'Jumping genes', or transposable elements, are tracts of DNA that can move around in the genome and are thought to offer potential for rapid rewiring of gene-regulatory networks. Researchers have found evidence of this in medaka fish (Oryzias latipes).
About 10 million years ago in an ancestor of the medaka fish, a gene called dmrt1a — which occurs downstream in a sex-determination cascade — duplicated. One copy, dmrt1bY, later became a master 'maleness' regulator at the top of the cascade. To figure out how this happened, Amaury Herpin of the University of Würzburg in Germany and his colleagues analysed the regulatory region of dmrt1bY.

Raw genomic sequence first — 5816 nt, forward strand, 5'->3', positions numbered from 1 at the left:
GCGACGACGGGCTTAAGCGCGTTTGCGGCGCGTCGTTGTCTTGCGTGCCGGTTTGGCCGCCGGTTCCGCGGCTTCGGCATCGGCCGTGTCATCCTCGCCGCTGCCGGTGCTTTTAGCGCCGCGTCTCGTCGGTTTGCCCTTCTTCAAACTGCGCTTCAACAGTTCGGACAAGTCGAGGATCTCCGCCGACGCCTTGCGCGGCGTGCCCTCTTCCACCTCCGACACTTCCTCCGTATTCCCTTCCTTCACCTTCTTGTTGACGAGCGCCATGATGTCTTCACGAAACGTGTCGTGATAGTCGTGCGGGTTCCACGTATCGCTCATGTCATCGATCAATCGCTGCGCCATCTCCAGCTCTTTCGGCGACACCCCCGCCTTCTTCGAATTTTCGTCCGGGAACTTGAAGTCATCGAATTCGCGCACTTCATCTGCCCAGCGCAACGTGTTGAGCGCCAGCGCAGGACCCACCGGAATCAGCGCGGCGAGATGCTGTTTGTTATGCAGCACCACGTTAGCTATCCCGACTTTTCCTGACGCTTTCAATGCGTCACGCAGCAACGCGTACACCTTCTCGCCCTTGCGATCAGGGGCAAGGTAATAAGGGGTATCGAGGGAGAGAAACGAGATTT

They found that a mobile piece of DNA had inserted into this region shortly after the gene duplication. Both the Dmrt1a and Dmrt1bY proteins bind to this transposable element to reduce expression of the dmrt1bY gene. This suggests that insertion of the mobile DNA rewired this gene network.